New Law Helps Protect People with Sesame Allergies (and more about food allergies)Health Hub
The edible seeds of this plant are common ingredients in all kinds of foods, from baked goods and cereals to chips and crackers to sushi and vegetarian burgers.
We’re talking about the seeds of the sesame plant, which recently joined the U.S. Food and Drug Administration's list of major food allergens. In January, a new law requires food companies to label sesame as an allergen on food packages, including dietary supplements.
In observation of National Asthma and Allergy Awareness Month, Dr. Laura Veras, an allergist with Lee Physician Group, walks us through the implications of the new law. She also offers some tips on managing our allergies, whether food, environmental, or seasonal. Dr. Veras is board-certified in both internal medicine and allergy and immunology.
Why did the FDA put sesame on the list of major allergens?
The tiny sesame seed plays a big role in not just obvious products like hot dog buns but hides as an ingredient added to many foods, such as sauces, dressings, and more.
“More than 32 million Americans live with life-threatening food allergies,” Dr. Veras says. “Also, there are more than 1.5 million people in the U.S. who are allergic to sesame, and cases of sesame allergy are increasing.”
When people who are allergic to sesame are exposed to it, their immune system produces antibodies called Immunoglobulin E (IgE). These antibodies bind to your allergy cells. During exposure to the sesame, these allergy cells trigger the release of histamine and other chemicals into the blood, causing allergic symptoms.
The reaction symptoms, such as a runny nose, rash, and itchy eyes, can be mild. But it can also cause severe presentations like anaphylaxis that can be characterized by trouble breathing, throat tightness, vomiting, diarrhea, hives, facial swelling and even a drop in blood pressure.
“Not all allergic reactions will turn into anaphylaxis,” Dr. Veras says. “The symptoms and severity of allergic reactions to food can differ between individuals, but reactions can also vary in the same person when exposed to the same allergen.”
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Dr. Veras notes these symptoms of an allergic reaction aren’t just specific to sesame, either. A person who is allergic to any of the food can show allergic symptoms.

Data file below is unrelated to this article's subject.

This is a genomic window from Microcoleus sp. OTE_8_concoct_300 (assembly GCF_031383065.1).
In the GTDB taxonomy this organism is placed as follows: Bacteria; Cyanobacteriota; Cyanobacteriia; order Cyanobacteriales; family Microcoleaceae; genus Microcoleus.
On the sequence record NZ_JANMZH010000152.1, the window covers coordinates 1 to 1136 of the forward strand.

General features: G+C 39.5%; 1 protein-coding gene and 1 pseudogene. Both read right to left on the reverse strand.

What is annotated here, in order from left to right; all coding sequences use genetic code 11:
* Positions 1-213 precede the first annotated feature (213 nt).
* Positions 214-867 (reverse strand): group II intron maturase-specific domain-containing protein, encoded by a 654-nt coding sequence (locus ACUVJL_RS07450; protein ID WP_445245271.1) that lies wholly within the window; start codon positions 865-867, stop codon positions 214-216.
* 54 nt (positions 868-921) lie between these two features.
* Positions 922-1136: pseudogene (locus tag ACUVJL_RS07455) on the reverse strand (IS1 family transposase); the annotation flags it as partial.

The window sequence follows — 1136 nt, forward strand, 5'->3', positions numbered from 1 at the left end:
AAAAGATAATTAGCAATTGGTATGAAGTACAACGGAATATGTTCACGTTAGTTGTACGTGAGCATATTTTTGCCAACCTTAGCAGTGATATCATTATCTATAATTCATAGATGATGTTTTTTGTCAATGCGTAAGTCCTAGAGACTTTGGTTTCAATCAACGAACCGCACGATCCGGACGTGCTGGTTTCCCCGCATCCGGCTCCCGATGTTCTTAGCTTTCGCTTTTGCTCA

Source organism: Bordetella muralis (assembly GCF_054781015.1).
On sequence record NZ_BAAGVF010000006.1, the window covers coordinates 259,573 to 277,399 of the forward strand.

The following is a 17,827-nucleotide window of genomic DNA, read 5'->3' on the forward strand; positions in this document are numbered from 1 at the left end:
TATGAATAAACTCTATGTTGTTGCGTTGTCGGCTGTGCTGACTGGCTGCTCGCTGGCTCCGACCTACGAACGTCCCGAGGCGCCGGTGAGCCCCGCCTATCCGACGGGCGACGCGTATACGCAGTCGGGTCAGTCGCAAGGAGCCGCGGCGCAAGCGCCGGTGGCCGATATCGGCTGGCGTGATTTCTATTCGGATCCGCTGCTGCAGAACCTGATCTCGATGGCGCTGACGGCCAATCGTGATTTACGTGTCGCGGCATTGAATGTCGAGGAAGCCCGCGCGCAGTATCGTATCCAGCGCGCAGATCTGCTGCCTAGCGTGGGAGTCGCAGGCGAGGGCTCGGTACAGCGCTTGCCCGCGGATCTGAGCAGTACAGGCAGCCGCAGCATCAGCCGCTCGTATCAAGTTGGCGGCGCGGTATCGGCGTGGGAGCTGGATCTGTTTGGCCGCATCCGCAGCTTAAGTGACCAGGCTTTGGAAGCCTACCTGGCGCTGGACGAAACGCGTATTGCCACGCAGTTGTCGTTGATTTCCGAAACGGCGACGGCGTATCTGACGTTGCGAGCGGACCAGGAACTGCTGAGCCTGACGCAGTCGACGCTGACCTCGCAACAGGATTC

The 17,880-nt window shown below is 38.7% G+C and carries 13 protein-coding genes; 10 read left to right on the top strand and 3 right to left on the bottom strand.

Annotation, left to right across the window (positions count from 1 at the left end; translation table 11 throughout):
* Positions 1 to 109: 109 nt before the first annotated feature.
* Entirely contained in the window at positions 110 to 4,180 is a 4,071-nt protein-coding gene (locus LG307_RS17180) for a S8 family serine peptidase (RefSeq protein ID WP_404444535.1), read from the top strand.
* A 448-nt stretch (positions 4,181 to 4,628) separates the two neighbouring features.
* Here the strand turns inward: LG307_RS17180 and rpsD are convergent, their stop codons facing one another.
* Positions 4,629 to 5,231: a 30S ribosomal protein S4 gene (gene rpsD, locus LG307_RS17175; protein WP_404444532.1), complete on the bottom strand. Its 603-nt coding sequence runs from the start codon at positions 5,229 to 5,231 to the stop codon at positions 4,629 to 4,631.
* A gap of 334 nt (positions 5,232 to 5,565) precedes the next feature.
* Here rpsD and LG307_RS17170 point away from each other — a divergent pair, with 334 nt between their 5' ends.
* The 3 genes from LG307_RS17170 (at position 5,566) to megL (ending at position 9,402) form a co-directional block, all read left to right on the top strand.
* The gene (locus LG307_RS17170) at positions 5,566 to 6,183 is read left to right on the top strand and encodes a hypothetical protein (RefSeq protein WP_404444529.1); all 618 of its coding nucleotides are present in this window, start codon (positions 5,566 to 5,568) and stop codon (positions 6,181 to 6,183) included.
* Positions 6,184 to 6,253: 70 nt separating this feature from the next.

In 2004, the FDA announced the first eight food allergens – milk, eggs, fish, crustacean shellfish, tree nuts, peanuts, wheat, and soybeans. Sesame became the ninth food added to the list.
The FDA’s newest entry onto the list of major allergens serves as an important reminder for shoppers always to check labels on food products each time, Dr. Veras says.
“Labels and ingredients can change, even if it's a food you've regularly eaten before without an allergic reaction. I would also caution that you can still find food products for sale that don't list sesame as an allergen on the label,” she notes. “I would encourage you to read the food labels. If the food is dated before Jan. 31, 2023, and you’re concerned if it contains sesame, call the company that makes the food to find out.”
How do I manage my food allergy?
Dr. Veras says the best way to treat a food allergy involves avoiding the food or foods that trigger an allergic reaction. If you’ve been diagnosed with a food allergy, here are some steps you can take to manage your condition:
1. Identify the allergen: Work with your allergist to determine the specific food or foods that trigger your allergic reaction.
2. Avoid the allergen: Once you know which food causes your allergy, you should avoid it completely.
3. Read food labels: Always read the ingredient labels of packaged foods. Also, some companies voluntarily include a separate advisory statement, such as “may contain” or "produced in a facility," on their labels if there is a chance that a food allergen could be present. A manufacturer might use the same equipment to make different products.
4. If you’re unsure if a product contains your allergen, contact the food company for more information.
5. Be cautious when dining out: When eating at restaurants or other food establishments, let your server or chef know about your food allergy. Also, ask for recommendations on safe menu items.
6. Carry an epinephrine auto-injector: If you have a food allergy, it's important to carry an epinephrine auto-injector with you at all times and know how to use it in case of an emergency.
7. Have a food allergy action plan that details what medications to use and when to use based on your symptoms.
8. Seek medical attention if needed. If you accidentally consume an allergen and experience symptoms such as difficulty breathing, swelling, or hives, seek medical attention immediately.
9. Overall, managing a food allergy requires diligence and careful planning to ensure your safety and well-being. Work closely with your allergist to develop the best plan for you.
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